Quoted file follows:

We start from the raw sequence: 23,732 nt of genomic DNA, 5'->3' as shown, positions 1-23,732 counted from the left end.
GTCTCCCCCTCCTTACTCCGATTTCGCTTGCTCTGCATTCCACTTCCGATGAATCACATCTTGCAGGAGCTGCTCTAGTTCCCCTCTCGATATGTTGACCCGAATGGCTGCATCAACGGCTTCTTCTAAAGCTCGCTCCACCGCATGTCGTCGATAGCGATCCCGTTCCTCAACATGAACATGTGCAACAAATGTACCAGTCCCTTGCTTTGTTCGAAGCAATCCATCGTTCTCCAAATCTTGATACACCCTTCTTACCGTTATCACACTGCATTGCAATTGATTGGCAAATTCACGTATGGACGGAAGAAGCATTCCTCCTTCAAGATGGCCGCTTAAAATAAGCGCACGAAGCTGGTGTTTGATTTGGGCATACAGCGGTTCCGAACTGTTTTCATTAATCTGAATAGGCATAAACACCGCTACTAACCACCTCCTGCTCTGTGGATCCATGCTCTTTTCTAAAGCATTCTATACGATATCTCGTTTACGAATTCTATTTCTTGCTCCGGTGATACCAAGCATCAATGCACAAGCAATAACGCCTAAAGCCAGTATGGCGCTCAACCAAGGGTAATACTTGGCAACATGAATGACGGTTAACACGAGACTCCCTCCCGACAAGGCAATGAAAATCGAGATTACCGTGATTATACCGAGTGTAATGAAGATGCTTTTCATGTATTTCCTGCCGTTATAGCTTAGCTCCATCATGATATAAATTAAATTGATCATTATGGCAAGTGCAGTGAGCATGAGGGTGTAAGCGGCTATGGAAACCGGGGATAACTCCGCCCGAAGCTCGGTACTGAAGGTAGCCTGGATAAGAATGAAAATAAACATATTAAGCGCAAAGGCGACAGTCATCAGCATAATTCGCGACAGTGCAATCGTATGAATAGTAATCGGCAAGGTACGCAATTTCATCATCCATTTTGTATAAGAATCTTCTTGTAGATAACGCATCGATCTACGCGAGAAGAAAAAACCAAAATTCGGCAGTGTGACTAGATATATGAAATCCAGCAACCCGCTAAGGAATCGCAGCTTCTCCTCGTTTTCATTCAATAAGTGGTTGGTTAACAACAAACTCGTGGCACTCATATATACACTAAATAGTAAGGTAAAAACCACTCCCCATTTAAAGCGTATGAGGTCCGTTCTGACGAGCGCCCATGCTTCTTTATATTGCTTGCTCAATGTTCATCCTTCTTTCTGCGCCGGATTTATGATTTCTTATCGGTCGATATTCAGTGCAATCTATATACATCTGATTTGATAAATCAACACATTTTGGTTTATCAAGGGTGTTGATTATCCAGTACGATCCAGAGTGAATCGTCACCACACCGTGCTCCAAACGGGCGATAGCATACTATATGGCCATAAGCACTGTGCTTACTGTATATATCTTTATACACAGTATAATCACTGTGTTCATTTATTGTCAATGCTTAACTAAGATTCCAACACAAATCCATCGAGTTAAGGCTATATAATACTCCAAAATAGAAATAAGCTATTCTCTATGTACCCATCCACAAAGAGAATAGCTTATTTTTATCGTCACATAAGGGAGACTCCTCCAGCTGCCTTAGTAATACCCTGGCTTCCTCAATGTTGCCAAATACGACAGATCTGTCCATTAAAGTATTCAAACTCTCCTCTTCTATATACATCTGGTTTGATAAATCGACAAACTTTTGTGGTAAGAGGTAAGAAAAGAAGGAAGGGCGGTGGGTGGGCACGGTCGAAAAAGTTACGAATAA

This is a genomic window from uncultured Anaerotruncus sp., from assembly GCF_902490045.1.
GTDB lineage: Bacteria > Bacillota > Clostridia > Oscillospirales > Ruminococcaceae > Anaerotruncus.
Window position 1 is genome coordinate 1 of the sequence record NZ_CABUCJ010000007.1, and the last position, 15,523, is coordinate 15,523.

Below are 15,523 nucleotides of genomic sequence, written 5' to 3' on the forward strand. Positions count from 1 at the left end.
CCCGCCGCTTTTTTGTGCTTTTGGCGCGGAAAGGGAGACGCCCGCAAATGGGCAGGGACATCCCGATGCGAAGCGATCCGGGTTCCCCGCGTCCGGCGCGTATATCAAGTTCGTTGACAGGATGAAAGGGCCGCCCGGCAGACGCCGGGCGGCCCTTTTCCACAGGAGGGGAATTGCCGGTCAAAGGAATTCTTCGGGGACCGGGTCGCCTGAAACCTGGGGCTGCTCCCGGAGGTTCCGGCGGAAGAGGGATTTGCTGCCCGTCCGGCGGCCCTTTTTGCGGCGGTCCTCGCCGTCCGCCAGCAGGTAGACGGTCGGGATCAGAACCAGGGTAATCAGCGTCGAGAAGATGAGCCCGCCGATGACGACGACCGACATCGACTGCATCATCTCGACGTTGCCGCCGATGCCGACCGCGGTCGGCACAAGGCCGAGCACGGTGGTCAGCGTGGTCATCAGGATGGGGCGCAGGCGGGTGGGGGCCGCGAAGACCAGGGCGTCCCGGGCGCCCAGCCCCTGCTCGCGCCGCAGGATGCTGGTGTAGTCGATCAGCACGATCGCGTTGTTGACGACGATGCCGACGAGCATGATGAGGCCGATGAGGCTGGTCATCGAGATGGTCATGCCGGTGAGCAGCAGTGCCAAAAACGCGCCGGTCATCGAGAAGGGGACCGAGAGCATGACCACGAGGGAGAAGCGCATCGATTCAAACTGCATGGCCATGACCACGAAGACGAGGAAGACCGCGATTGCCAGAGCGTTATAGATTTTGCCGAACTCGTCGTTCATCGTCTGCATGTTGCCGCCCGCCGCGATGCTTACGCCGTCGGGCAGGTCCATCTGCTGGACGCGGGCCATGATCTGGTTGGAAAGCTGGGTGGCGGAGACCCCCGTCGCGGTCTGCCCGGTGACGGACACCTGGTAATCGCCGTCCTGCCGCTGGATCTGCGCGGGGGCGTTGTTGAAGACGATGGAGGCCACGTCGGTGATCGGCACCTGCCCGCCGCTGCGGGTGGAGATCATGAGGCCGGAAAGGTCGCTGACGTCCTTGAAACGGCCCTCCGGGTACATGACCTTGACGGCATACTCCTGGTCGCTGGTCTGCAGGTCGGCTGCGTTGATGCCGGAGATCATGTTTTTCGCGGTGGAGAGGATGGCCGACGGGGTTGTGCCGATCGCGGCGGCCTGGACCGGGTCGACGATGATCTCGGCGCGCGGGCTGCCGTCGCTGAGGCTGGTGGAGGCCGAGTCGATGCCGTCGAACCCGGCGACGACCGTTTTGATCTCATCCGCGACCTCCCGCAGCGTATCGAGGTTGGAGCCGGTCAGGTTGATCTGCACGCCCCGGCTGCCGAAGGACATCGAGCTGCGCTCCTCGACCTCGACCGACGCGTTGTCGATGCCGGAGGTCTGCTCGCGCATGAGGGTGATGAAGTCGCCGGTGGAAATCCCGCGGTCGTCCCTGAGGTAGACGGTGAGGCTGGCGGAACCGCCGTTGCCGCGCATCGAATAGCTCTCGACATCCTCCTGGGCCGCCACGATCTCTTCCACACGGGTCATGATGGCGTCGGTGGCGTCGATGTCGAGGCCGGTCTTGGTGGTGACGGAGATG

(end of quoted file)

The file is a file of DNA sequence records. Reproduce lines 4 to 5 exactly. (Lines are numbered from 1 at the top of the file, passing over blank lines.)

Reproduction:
GTDB lineage: Bacteria > Bacillota > Clostridia > Oscillospirales > Ruminococcaceae > Anaerotruncus.
Window position 1 is genome coordinate 1 of the sequence record NZ_CABUCJ010000007.1, and the last position, 15,523, is coordinate 15,523.